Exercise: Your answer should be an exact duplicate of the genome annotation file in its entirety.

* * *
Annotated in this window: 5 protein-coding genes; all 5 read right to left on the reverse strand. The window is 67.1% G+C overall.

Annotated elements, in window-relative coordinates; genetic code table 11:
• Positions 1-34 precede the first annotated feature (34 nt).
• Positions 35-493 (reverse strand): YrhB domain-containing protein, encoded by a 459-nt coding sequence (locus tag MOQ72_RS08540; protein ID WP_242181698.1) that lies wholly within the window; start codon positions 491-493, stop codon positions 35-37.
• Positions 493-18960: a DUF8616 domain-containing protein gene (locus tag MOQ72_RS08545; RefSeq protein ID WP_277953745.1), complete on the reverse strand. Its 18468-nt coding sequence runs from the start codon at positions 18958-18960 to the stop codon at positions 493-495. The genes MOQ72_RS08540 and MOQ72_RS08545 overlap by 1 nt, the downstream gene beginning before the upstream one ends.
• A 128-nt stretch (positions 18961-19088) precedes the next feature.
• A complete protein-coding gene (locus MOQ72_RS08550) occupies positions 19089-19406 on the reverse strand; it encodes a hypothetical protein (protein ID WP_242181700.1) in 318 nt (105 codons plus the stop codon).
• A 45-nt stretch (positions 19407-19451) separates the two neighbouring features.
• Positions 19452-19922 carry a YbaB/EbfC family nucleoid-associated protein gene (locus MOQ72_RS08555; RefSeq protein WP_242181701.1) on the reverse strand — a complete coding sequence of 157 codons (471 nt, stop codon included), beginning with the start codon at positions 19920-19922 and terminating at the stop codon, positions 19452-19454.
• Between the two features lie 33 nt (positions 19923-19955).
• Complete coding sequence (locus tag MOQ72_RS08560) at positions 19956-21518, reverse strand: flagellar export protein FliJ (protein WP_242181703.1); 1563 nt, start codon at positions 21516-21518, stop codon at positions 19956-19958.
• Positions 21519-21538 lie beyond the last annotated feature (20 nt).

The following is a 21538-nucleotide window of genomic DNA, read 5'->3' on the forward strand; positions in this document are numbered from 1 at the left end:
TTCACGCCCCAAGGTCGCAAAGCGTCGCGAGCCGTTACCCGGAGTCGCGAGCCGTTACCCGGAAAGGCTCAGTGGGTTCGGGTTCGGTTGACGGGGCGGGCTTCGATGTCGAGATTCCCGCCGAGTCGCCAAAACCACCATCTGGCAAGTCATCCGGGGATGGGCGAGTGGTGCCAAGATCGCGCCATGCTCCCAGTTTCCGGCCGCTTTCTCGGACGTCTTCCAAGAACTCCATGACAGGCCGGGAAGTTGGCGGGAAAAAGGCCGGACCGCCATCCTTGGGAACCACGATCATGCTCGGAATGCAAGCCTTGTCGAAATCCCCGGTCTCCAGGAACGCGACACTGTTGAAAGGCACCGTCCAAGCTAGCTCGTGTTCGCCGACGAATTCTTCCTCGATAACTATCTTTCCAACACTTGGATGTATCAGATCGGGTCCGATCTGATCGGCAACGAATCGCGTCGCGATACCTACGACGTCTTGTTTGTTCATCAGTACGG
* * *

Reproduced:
Annotated in this window: 5 protein-coding genes; all 5 read right to left on the reverse strand. The window is 67.1% G+C overall.

Annotated elements, in window-relative coordinates; genetic code table 11:
• Positions 1-34 precede the first annotated feature (34 nt).
• Positions 35-493 (reverse strand): YrhB domain-containing protein, encoded by a 459-nt coding sequence (locus tag MOQ72_RS08540; protein ID WP_242181698.1) that lies wholly within the window; start codon positions 491-493, stop codon positions 35-37.
• Positions 493-18960: a DUF8616 domain-containing protein gene (locus tag MOQ72_RS08545; RefSeq protein ID WP_277953745.1), complete on the reverse strand. Its 18468-nt coding sequence runs from the start codon at positions 18958-18960 to the stop codon at positions 493-495. The genes MOQ72_RS08540 and MOQ72_RS08545 overlap by 1 nt, the downstream gene beginning before the upstream one ends.
• A 128-nt stretch (positions 18961-19088) precedes the next feature.
• A complete protein-coding gene (locus MOQ72_RS08550) occupies positions 19089-19406 on the reverse strand; it encodes a hypothetical protein (protein ID WP_242181700.1) in 318 nt (105 codons plus the stop codon).
• A 45-nt stretch (positions 19407-19451) separates the two neighbouring features.
• Positions 19452-19922 carry a YbaB/EbfC family nucleoid-associated protein gene (locus MOQ72_RS08555; RefSeq protein WP_242181701.1) on the reverse strand — a complete coding sequence of 157 codons (471 nt, stop codon included), beginning with the start codon at positions 19920-19922 and terminating at the stop codon, positions 19452-19454.
• Between the two features lie 33 nt (positions 19923-19955).
• Complete coding sequence (locus tag MOQ72_RS08560) at positions 19956-21518, reverse strand: flagellar export protein FliJ (protein WP_242181703.1); 1563 nt, start codon at positions 21516-21518, stop codon at positions 19956-19958.
• Positions 21519-21538 lie beyond the last annotated feature (20 nt).

The following is a 21538-nucleotide window of genomic DNA, read 5'->3' on the forward strand; positions in this document are numbered from 1 at the left end:
TTCACGCCCCAAGGTCGCAAAGCGTCGCGAGCCGTTACCCGGAGTCGCGAGCCGTTACCCGGAAAGGCTCAGTGGGTTCGGGTTCGGTTGACGGGGCGGGCTTCGATGTCGAGATTCCCGCCGAGTCGCCAAAACCACCATCTGGCAAGTCATCCGGGGATGGGCGAGTGGTGCCAAGATCGCGCCATGCTCCCAGTTTCCGGCCGCTTTCTCGGACGTCTTCCAAGAACTCCATGACAGGCCGGGAAGTTGGCGGGAAAAAGGCCGGACCGCCATCCTTGGGAACCACGATCATGCTCGGAATGCAAGCCTTGTCGAAATCCCCGGTCTCCAGGAACGCGACACTGTTGAAAGGCACCGTCCAAGCTAGCTCGTGTTCGCCGACGAATTCTTCCTCGATAACTATCTTTCCAACACTTGGATGTATCAGATCGGGTCCGATCTGATCGGCAACGAATCGCGTCGCGATACCTACGACGTCTTGTTTGTTCATCAGTACGG